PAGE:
• (d) whether the master of the ship is familiar with the route and the marine traffic regulating system in the compulsory pilotage area; and

  • (e) whether the master of the ship is prepared to proceed without the services of a pilot.
EXTENDED WAIVERS

5.3 (1) If safe navigation will not be impeded, the Authority may, on application, waive compulsory pilotage in respect of a ship for a period of up to one year in any of the following circumstances:

  • (a) the ship is necessary for carrying out

    • (i) dredging work,

    • (ii) the construction, laying or maintenance of an underwater pipeline or cable or of other similar facilities,

    • (iii) other underwater engineering work,

    • (iv) the construction of a wharf, pier, building or other infrastructure along a shoreline, or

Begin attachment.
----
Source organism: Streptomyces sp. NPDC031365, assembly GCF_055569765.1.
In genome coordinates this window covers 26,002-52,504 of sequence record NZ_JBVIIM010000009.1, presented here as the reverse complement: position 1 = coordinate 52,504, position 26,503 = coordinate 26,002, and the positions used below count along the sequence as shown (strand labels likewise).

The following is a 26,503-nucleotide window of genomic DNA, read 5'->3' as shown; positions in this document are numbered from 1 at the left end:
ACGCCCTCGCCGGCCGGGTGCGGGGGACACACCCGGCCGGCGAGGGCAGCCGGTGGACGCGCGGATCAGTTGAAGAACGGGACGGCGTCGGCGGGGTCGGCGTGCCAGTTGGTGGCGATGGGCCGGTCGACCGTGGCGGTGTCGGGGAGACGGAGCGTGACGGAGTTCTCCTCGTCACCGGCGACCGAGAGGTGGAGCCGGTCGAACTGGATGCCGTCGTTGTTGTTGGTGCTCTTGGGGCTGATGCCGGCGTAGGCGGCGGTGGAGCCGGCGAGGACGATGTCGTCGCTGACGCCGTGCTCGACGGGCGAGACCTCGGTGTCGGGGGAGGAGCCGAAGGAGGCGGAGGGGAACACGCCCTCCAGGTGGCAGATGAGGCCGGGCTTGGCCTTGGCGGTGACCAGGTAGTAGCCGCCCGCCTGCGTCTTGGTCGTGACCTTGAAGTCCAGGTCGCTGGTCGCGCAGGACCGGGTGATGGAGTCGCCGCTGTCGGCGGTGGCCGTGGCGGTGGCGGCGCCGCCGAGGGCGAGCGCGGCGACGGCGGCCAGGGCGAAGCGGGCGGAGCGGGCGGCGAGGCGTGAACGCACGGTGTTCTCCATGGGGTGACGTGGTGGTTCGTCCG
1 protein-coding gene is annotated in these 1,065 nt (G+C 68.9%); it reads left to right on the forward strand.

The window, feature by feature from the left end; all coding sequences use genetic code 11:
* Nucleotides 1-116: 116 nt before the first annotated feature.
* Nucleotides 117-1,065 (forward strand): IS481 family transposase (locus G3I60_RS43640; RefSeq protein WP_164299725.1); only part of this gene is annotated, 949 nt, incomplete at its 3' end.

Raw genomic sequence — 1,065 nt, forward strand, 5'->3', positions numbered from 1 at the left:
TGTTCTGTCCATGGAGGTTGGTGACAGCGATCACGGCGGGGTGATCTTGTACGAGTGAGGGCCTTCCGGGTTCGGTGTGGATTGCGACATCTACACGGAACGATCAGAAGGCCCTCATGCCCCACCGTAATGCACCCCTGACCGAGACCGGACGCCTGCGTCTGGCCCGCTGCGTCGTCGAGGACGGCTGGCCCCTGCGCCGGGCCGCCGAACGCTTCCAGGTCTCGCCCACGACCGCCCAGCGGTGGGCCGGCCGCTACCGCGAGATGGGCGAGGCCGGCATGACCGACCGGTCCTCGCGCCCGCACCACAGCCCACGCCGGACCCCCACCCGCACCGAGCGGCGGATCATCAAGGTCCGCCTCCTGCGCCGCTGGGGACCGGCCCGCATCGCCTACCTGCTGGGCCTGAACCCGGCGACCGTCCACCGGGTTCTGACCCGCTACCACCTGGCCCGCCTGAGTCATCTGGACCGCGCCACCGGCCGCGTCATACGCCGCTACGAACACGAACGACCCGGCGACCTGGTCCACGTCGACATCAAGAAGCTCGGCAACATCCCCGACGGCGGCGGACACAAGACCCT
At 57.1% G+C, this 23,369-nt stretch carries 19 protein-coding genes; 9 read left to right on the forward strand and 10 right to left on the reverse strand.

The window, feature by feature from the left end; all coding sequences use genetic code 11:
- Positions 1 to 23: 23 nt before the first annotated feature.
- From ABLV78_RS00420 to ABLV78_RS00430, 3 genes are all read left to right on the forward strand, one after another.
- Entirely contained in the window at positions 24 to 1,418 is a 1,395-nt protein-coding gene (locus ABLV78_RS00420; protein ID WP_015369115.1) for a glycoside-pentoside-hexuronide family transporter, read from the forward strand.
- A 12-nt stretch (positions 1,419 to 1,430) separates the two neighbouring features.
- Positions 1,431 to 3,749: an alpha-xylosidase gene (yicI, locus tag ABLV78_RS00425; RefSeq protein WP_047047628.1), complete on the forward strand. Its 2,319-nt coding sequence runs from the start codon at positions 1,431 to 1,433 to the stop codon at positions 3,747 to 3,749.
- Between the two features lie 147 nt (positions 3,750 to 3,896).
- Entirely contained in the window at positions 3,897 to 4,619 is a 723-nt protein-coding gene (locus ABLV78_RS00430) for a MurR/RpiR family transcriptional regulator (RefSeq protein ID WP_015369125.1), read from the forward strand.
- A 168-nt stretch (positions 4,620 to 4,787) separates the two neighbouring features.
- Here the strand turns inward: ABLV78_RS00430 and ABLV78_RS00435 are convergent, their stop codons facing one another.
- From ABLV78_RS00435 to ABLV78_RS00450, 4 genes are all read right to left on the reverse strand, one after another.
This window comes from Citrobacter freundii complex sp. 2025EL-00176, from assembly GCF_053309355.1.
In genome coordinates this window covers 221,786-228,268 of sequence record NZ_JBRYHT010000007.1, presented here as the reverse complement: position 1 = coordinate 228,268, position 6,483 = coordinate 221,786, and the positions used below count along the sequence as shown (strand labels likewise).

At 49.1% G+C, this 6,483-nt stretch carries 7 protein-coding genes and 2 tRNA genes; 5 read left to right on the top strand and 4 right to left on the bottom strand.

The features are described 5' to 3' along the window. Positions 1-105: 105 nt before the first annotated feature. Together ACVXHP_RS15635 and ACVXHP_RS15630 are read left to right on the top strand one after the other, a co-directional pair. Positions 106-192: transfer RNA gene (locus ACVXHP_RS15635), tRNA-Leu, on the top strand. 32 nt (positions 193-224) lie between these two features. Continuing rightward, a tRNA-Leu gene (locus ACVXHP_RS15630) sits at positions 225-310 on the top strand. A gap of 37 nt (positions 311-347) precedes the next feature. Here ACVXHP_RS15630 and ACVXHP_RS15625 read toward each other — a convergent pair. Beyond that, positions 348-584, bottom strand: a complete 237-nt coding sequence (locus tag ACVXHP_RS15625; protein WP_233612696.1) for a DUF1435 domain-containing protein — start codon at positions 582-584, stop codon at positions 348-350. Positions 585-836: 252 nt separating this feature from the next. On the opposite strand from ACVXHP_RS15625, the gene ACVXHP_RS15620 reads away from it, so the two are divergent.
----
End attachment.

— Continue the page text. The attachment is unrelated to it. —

• (v) work related to any work or operations set out in subparagraphs (i) to (iv);

  • (b) the ship is engaged in salvage operations;

  • (c) the ship is engaged in the movement of a barge within 100 m of a wharf, pier or shoreline; or

  • (d) the ship is an offshore supply vessel that is engaged in operations within 150 m of its operations base.

(2) A waiver under paragraph (1)(a) is valid only for a site specified in the waiver, for travel to or from any harbour specified in the waiver and, in the case of dredging work, for travel to or from any spoil grounds specified in the waiver.

(3) A waiver under this section shall be issued in writing.

(4) If safe navigation will not be impeded, the Authority may, on application, renew a waiver under this section for a period of up to one year and may do so more than once.

CONDITIONS AND RESCISSIONS

5.4 The Authority may, on a waiver of compulsory pilotage, impose any conditions that are necessary to ensure safe navigation.

5.5 The Authority may, at any time, rescind a waiver of compulsory pilotage in respect of a ship if

  • (a) a condition of the waiver is not met; or

  • (b) the operations of the ship impede safe navigation.

4. Section 12 of the Regulations is replaced by the following: